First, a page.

The lineup of wines we tasted was amazing. We sampled wines from three wineries; each had a unique flavor profile that we could differentiate from the others. We even had the opportunity to taste multiple single vineyard wines from these producers. A rare treat!
The Ca’ del Baio wines give you everything right up front. The aromas and flavors are a bit more obvious and immediately accessible. As are many Barolo and Barbaresco wines, these were both acidic and very tannic. I enjoyed these wines very much.
The Oddero wines were more restrained and shy. You would want to take your time with these wines as they open up over the course of several hours. I found them to be a bit shy on the nose and really required me to pay attention and think while I was sampling them. They were less overtly tannic than the other wines we sampled. We had the opportunity to sample both the general Barolo, two single vineyard Barolos, and a single vineyard Barbaresco. We enjoyed working out the similarities and differences between the four examples. These wines were very nice, but I would need to spend more time with them to form a good opinion.
The wines from Podere Ruggeri Corsini were very nice. In style, I placed them between the two previous wineries. They were a bit more accessible but still indicated they would share their secrets over a period of a few hours. While I would have been happy to bring any of these wines home, I decided to purchase a couple of the Corsini San Pietro Barolos to enjoy with a meal sometime in the future.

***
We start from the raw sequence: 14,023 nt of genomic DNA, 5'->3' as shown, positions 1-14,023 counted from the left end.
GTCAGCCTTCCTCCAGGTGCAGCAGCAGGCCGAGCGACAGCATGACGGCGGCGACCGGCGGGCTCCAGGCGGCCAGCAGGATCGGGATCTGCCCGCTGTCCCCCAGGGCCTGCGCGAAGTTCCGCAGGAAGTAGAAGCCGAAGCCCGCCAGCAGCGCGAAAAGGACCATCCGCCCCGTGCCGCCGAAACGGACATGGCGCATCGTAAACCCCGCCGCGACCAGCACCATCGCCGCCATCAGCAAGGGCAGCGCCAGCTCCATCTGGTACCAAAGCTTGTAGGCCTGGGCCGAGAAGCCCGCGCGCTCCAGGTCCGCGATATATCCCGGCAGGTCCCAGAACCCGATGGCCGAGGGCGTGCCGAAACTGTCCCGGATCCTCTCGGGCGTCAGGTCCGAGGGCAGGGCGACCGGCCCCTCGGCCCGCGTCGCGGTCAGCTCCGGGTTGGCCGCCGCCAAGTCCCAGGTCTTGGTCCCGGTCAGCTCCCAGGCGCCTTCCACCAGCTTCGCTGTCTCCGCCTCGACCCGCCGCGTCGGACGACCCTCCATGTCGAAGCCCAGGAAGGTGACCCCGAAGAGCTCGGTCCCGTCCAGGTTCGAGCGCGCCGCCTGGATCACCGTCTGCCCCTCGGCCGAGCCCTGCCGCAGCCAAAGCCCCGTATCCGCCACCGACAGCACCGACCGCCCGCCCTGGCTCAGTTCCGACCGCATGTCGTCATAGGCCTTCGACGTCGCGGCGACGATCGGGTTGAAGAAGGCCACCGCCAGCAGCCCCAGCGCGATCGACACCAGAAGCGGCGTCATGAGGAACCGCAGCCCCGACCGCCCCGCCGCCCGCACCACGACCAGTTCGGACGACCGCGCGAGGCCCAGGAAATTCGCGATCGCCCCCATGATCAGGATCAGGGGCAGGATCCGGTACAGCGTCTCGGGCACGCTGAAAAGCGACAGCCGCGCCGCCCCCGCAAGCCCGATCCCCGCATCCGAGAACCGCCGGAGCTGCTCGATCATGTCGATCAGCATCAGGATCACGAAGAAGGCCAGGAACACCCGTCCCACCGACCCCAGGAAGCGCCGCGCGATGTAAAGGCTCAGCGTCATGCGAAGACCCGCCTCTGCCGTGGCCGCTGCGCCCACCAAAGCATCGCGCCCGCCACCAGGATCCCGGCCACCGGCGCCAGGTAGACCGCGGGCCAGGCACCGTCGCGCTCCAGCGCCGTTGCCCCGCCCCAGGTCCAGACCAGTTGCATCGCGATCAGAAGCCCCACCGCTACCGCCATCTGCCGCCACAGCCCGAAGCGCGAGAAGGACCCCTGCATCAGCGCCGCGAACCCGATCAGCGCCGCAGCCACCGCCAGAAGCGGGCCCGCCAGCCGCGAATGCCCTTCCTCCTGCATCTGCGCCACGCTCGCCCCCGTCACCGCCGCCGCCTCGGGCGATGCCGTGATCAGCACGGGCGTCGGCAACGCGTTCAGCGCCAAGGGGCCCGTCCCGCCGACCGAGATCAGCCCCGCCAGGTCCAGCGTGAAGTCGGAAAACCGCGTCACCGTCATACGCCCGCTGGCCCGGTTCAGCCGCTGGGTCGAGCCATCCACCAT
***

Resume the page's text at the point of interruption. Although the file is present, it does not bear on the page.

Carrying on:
Barbaresco and Barolo wines aren’t inexpensive. These wines ranged from $40-70 per bottle. However, in the world of fine wines, these are not outrageously expensive. French Burgundies in this price range are often village level wines and not the best the region has to offer. Likewise for top French Bordeaux and Napa Cabernet Sauvignons.
If you’d like to get started, you can certainly try more basic Nebbiolo wines from the region. They will be labeled Langhe Nebbiolo, Nebbiolo d’Asti, or Nebbiolo d’Alba. I particularly like Nebbiolos from Produtturi del Barbaresco and Pio Cesare. You will get an excellent idea of the grape and the wine and you should definitely try them with a variety of foods. However, as you explore, you may want to plan an occasional splurge into special wines such as these. Nebbiolo based wines have a very distinctive flavor profile, one you won’t confuse with other wines. I hope you’ll give them a try!
Classes like this are really good to get acquainted with wines from a region. I do find that I need to come back and spend more time with a few examples. I need to try a bottle, usually in the context of a meal, in order to really feel like I know the wine. I decided to try a couple bottles of the Corsini San Pietro Barolo. Later on, I bought a bottle of the Ca’ del Baio Asili Barbaresco so I could get acquainted with that wine and winery. I’ll make sure I let you know what I think after I return to each of these wines.
Thanks to Weston for sharing a bit of his knowledge and enthusiasm for these wines with us. And thanks to Sunfish Cellars for hosting the event!